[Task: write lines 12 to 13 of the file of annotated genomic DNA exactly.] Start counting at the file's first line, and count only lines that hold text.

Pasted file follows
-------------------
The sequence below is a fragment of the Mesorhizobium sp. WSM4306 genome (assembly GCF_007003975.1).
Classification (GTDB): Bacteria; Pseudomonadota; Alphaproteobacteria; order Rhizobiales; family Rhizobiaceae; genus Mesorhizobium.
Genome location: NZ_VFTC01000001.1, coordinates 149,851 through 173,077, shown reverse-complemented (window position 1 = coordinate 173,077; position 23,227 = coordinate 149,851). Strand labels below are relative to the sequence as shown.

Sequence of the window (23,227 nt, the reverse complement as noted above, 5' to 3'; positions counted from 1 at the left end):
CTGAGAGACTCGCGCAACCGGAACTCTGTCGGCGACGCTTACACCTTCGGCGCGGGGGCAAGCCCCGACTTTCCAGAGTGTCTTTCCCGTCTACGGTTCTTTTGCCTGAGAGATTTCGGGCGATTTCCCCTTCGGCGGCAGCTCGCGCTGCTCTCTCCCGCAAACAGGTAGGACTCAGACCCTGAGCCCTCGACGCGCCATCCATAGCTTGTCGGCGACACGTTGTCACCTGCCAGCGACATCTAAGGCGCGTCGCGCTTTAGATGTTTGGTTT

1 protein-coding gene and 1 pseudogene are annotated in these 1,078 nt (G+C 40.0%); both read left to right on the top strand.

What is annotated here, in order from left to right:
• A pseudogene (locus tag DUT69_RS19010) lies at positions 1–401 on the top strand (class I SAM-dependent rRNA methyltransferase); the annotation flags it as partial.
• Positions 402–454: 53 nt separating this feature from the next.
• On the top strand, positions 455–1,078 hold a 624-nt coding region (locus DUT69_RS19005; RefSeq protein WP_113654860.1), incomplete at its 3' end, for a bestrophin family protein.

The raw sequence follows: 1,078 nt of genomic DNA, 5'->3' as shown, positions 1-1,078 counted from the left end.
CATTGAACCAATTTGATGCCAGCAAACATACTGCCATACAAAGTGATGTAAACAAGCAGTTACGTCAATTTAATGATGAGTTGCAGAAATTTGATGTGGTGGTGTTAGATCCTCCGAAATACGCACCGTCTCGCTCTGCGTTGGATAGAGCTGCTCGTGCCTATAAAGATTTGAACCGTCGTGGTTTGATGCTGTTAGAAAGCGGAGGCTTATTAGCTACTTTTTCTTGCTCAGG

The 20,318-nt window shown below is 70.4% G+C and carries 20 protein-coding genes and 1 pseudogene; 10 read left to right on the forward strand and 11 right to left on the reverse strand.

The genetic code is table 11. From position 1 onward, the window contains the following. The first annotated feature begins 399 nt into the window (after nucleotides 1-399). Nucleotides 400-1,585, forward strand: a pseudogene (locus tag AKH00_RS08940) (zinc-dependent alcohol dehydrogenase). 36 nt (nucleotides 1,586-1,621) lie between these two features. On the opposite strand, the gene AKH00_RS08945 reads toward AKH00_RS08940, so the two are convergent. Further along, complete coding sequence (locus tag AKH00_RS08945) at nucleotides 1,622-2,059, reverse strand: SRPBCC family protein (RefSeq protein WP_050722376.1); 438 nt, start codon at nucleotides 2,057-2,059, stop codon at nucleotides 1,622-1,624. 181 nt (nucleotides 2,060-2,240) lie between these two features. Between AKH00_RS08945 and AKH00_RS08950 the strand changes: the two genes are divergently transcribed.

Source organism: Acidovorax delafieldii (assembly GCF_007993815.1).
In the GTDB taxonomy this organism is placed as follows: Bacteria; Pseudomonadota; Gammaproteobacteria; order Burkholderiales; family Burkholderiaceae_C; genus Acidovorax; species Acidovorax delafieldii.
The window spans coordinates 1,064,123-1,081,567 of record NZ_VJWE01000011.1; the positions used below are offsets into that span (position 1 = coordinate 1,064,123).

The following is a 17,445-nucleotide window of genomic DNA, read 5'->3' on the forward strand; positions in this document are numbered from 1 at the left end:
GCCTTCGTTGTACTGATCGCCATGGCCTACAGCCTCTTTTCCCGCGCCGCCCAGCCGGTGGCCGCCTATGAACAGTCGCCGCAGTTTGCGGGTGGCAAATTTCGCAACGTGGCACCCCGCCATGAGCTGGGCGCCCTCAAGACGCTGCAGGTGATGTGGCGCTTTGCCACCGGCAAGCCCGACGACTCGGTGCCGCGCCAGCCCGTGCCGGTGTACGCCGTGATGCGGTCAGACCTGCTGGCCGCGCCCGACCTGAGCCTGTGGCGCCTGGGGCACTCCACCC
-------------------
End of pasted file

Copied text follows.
CATTGAACCAATTTGATGCCAGCAAACATACTGCCATACAAAGTGATGTAAACAAGCAGTTACGTCAATTTAATGATGAGTTGCAGAAATTTGATGTGGTGGTGTTAGATCCTCCGAAATACGCACCGTCTCGCTCTGCGTTGGATAGAGCTGCTCGTGCCTATAAAGATTTGAACCGTCGTGGTTTGATGCTGTTAGAAAGCGGAGGCTTATTAGCTACTTTTTCTTGCTCAGG

The 20,318-nt window shown below is 70.4% G+C and carries 20 protein-coding genes and 1 pseudogene; 10 read left to right on the forward strand and 11 right to left on the reverse strand.